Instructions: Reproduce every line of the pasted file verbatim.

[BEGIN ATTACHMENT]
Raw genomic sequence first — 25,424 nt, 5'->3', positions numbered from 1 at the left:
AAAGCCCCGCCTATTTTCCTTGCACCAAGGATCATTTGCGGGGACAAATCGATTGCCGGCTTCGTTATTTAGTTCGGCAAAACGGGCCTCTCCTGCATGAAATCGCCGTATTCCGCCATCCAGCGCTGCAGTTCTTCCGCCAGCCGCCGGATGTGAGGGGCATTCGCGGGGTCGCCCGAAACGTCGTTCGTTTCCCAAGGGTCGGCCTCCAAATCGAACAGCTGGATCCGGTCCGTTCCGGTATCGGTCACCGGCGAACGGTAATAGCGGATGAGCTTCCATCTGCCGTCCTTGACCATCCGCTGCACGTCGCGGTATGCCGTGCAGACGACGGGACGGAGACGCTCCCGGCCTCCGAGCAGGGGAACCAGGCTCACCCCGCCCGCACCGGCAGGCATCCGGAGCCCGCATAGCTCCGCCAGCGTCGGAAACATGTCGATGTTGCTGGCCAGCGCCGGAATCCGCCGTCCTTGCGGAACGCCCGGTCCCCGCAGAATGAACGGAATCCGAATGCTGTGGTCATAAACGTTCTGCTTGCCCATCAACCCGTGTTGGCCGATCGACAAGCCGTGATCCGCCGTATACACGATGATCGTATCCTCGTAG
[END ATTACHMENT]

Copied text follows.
Raw genomic sequence first — 25,424 nt, 5'->3', positions numbered from 1 at the left:
AAAGCCCCGCCTATTTTCCTTGCACCAAGGATCATTTGCGGGGACAAATCGATTGCCGGCTTCGTTATTTAGTTCGGCAAAACGGGCCTCTCCTGCATGAAATCGCCGTATTCCGCCATCCAGCGCTGCAGTTCTTCCGCCAGCCGCCGGATGTGAGGGGCATTCGCGGGGTCGCCCGAAACGTCGTTCGTTTCCCAAGGGTCGGCCTCCAAATCGAACAGCTGGATCCGGTCCGTTCCGGTATCGGTCACCGGCGAACGGTAATAGCGGATGAGCTTCCATCTGCCGTCCTTGACCATCCGCTGCACGTCGCGGTATGCCGTGCAGACGACGGGACGGAGACGCTCCCGGCCTCCGAGCAGGGGAACCAGGCTCACCCCGCCCGCACCGGCAGGCATCCGGAGCCCGCATAGCTCCGCCAGCGTCGGAAACATGTCGATGTTGCTGGCCAGCGCCGGAATCCGCCGTCCTTGCGGAACGCCCGGTCCCCGCAGAATGAACGGAATCCGAATGCTGTGGTCATAAACGTTCTGCTTGCCCATCAACCCGTGTTGGCCGATCGACAAGCCGTGATCCGCCGTATACACGATGATCGTATCCTCGTAG